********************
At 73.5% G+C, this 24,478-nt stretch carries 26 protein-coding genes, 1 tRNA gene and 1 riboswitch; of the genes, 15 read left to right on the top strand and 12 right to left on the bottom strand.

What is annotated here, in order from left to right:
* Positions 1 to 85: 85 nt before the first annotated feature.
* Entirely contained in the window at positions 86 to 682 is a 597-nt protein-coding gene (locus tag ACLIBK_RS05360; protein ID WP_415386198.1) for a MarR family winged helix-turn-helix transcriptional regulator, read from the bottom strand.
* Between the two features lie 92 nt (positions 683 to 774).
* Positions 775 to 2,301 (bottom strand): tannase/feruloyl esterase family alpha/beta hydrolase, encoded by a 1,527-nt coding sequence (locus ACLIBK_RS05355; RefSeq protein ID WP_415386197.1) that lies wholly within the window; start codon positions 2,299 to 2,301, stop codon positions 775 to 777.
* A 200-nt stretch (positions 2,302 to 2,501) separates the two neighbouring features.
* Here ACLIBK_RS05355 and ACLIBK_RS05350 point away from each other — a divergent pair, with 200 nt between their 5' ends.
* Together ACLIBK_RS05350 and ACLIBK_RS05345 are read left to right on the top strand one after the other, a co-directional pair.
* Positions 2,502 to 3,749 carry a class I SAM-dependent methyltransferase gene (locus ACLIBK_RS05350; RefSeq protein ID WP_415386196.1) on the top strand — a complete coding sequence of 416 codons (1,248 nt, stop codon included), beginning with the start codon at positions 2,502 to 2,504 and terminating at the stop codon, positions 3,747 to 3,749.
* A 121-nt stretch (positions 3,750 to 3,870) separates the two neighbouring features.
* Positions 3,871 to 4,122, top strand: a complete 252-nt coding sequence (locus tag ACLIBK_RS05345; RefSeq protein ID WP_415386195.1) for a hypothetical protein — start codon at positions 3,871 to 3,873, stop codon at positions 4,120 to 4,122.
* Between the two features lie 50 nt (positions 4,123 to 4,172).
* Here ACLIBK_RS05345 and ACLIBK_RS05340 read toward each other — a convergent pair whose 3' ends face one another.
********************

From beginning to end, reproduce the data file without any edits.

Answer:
At 73.5% G+C, this 24,478-nt stretch carries 26 protein-coding genes, 1 tRNA gene and 1 riboswitch; of the genes, 15 read left to right on the top strand and 12 right to left on the bottom strand.

What is annotated here, in order from left to right:
* Positions 1 to 85: 85 nt before the first annotated feature.
* Entirely contained in the window at positions 86 to 682 is a 597-nt protein-coding gene (locus tag ACLIBK_RS05360; protein ID WP_415386198.1) for a MarR family winged helix-turn-helix transcriptional regulator, read from the bottom strand.
* Between the two features lie 92 nt (positions 683 to 774).
* Positions 775 to 2,301 (bottom strand): tannase/feruloyl esterase family alpha/beta hydrolase, encoded by a 1,527-nt coding sequence (locus ACLIBK_RS05355; RefSeq protein ID WP_415386197.1) that lies wholly within the window; start codon positions 2,299 to 2,301, stop codon positions 775 to 777.
* A 200-nt stretch (positions 2,302 to 2,501) separates the two neighbouring features.
* Here ACLIBK_RS05355 and ACLIBK_RS05350 point away from each other — a divergent pair, with 200 nt between their 5' ends.
* Together ACLIBK_RS05350 and ACLIBK_RS05345 are read left to right on the top strand one after the other, a co-directional pair.
* Positions 2,502 to 3,749 carry a class I SAM-dependent methyltransferase gene (locus ACLIBK_RS05350; RefSeq protein ID WP_415386196.1) on the top strand — a complete coding sequence of 416 codons (1,248 nt, stop codon included), beginning with the start codon at positions 2,502 to 2,504 and terminating at the stop codon, positions 3,747 to 3,749.
* A 121-nt stretch (positions 3,750 to 3,870) separates the two neighbouring features.
* Positions 3,871 to 4,122, top strand: a complete 252-nt coding sequence (locus tag ACLIBK_RS05345; RefSeq protein ID WP_415386195.1) for a hypothetical protein — start codon at positions 3,871 to 3,873, stop codon at positions 4,120 to 4,122.
* Between the two features lie 50 nt (positions 4,123 to 4,172).
* Here ACLIBK_RS05345 and ACLIBK_RS05340 read toward each other — a convergent pair whose 3' ends face one another.